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This PDF (i saw a translated version) has been brought to my attention.

it claims that Coltan is the main cause of a conflict which has claimed the lives of four million people since 1997 and as also caused the disappearance of several populations of gorillas.

The extraction of coltan, a very rare mineral used mainly for technological purposes, has led to a long internal conflict in Congo, that since 1997 (more than a decade ago), as claimed more than four million lives. The struggle to control the mines of this mineral, as well as the diamond mines, has led to this terrible situation, which as claimed many lives before the eyes of the international community. There have been and there still are real situations of famine in many regions of this country that supports an almost untenable external debt. However, Congo is one of the richest countries in the world, being "The basin of the Congo River”, the second largest rainforest on earth. In the mountains of Kakuzi‐Biega National Park, where Coltan is extracted, the lives of hundreds of gorillas are in danger or have finished this last decade, causing the loss of important groups of this endangered species, compromising its long term survival.

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    It's kind of like saying that production of opium is the cause of war in Afghanistan. Just because it's source of income for all sides in the conflict, does not make it the cause. – vartec Nov 28 '12 at 12:10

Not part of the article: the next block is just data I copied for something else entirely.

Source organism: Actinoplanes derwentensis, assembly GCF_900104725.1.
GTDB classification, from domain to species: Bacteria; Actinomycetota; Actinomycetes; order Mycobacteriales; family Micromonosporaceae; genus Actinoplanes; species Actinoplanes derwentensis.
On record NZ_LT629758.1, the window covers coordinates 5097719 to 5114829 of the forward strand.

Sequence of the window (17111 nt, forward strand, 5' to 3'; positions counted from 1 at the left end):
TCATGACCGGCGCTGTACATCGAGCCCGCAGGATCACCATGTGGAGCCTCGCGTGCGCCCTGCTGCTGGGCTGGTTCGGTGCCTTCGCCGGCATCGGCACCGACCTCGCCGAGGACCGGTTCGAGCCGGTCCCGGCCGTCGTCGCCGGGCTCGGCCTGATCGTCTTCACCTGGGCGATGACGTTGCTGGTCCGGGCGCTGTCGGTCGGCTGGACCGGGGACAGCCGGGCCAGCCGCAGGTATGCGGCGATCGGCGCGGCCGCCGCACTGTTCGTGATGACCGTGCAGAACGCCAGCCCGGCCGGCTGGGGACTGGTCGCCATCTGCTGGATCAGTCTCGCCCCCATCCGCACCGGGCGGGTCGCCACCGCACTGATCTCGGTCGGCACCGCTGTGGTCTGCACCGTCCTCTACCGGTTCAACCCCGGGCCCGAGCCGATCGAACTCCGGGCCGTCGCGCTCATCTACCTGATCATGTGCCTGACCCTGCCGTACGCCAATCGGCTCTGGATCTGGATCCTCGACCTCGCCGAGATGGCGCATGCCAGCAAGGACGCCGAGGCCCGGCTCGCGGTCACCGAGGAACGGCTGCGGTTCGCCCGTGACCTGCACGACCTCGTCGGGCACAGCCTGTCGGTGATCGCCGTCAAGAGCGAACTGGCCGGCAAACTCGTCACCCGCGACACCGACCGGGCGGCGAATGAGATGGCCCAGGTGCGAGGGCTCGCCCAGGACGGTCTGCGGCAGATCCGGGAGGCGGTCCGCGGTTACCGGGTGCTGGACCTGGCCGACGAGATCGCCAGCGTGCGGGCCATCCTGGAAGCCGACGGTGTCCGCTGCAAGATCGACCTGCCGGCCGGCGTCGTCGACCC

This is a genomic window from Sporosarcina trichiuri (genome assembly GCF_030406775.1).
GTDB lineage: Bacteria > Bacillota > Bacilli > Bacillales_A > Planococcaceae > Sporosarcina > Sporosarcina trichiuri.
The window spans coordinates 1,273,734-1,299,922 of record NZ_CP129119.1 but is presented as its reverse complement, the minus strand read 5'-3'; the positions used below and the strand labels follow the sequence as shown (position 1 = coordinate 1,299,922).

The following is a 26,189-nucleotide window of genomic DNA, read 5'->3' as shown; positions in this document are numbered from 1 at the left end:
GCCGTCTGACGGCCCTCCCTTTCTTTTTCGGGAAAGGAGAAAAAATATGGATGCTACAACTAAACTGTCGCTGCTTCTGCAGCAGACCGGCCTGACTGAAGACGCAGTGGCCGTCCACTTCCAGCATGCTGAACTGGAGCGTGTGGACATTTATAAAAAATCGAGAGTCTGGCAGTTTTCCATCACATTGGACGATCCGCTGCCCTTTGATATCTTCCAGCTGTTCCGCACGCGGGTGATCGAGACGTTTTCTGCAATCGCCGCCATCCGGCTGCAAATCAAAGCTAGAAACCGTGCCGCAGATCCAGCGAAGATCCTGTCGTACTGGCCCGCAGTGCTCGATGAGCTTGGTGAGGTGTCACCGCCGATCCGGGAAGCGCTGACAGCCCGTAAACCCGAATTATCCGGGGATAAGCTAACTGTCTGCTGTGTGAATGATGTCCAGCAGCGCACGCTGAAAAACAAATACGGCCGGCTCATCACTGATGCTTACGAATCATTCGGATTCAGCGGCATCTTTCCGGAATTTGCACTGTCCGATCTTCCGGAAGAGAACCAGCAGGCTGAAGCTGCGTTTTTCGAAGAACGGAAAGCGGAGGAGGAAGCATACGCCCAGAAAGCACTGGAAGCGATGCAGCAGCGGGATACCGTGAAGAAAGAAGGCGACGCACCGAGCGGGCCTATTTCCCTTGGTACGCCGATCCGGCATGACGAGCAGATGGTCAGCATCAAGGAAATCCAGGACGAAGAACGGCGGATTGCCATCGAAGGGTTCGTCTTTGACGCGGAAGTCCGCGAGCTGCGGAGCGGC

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    People are the cause of conflict... The mineral just sits there minding its own business till people use it to blow each other up. – Chad Nov 28 '12 at 14:36
  • So coltan explains more than diamonds or platinum or whatever else they have in Congo? – matt_black Nov 28 '12 at 22:39
  • @matt_black that's what seem strange to me. I was trying to understand how much of this claim is some type of pseudo-luddist rant and a way to make people feel guilty about technological gadgets. I'm trying to assemble an answer (some people asked me if it's true), but I'm a little short of time right now; I'm going to, if no one answers first – Duralumin Nov 29 '12 at 8:22
  • and then I know that, for example, Samsung is aware of the problem and has a "Policy of Coltan" : samsung.com/eu/sustainability/policyofcoltan.html – Duralumin Nov 29 '12 at 8:23

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